Smoking and diabetes

Diabet Med. 1990 Jan;7(1):10-5. doi: 10.1111/j.1464-5491.1990.tb01299.x.


The frequency of smoking in diabetic patients is not appreciably different from that in the general population. As in non-diabetic subjects, smoking is a major cardiovascular risk factor in diabetic patients. For young diabetic patients, smoking has been identified as a risk for macroproteinuric nephropathy. In respect of retinopathy, study results are more controversial. Recent studies also suggest smoking as a risk indicator for extra-articular connective tissue changes and neuropathy. Patients who already present with vascular complications, pregnant women, and women who use oral contraceptive drugs appear to run a particularly high risk by smoking. Stopping smoking reduces the risk of vascular morbidity and mortality in non-diabetic subjects. Although no comparable studies are available for diabetic populations, it should be assumed that the beneficial effects of stopping smoking are applicable to diabetic patients as well. Programmes to encourage diabetic patients to stop smoking are scarce and have not been successful.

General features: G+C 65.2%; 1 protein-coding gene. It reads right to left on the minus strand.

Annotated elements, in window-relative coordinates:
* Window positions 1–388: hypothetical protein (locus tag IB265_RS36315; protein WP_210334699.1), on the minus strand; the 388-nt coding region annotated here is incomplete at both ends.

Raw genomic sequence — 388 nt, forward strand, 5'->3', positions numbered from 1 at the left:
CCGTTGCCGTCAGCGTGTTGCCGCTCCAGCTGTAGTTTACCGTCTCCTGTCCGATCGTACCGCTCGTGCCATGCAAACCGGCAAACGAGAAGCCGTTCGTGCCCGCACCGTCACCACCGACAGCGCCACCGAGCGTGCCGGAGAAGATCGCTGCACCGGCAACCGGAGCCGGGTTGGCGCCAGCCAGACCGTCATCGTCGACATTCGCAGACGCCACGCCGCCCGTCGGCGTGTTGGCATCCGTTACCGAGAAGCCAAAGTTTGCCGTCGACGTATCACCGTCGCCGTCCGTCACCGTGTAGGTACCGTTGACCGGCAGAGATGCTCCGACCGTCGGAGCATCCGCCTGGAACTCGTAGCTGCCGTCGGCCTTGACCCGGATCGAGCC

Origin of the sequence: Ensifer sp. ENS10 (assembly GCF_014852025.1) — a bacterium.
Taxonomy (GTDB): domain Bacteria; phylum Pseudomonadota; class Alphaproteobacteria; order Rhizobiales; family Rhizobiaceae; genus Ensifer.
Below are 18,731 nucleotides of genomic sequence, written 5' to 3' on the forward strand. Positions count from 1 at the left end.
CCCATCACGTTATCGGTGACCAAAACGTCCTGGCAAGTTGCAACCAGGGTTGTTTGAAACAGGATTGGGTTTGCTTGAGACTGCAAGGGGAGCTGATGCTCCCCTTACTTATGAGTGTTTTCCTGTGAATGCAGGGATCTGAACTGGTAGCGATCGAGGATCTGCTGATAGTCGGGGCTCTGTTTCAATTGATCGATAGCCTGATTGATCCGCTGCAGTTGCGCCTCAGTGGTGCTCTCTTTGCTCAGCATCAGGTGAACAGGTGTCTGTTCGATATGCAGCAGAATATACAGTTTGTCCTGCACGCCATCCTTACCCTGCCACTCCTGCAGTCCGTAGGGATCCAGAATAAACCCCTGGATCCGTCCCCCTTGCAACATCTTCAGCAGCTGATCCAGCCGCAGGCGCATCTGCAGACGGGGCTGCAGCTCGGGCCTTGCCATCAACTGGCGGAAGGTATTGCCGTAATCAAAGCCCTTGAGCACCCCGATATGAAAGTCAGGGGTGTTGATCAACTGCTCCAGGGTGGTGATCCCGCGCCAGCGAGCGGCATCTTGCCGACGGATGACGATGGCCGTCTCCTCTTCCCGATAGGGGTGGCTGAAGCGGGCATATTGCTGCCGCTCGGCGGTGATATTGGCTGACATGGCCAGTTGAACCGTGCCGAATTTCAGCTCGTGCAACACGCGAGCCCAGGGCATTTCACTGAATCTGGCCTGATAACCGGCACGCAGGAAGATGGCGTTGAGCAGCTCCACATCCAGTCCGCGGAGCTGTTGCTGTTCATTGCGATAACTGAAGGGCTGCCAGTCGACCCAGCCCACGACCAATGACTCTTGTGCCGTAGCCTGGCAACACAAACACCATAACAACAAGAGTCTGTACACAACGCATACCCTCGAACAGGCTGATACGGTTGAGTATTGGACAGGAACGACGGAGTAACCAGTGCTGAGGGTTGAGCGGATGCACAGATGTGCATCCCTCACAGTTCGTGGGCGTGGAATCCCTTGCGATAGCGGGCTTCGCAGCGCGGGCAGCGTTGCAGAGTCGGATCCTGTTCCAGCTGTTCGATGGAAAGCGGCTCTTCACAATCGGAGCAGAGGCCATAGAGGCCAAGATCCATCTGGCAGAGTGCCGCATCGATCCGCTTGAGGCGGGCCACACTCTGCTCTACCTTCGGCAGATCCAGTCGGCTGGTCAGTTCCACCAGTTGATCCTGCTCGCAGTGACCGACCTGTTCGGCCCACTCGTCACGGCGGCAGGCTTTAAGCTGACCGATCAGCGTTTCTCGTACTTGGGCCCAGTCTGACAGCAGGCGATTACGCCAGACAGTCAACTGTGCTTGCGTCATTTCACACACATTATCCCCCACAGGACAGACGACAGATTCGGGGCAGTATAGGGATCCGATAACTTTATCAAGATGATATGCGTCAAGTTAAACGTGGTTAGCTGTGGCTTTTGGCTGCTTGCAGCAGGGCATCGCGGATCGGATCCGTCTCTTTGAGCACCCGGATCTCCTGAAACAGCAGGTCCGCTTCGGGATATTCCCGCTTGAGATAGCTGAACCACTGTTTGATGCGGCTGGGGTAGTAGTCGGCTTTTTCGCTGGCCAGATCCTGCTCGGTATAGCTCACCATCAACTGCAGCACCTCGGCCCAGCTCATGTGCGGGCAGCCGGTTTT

Publication types

  • Review

MeSH terms

  • Arteriosclerosis / etiology
  • Diabetes Mellitus / physiopathology*
  • Diabetic Angiopathies / etiology
  • Humans
  • Insulin / therapeutic use
  • Smoking / adverse effects*
  • Smoking Prevention


  • Insulin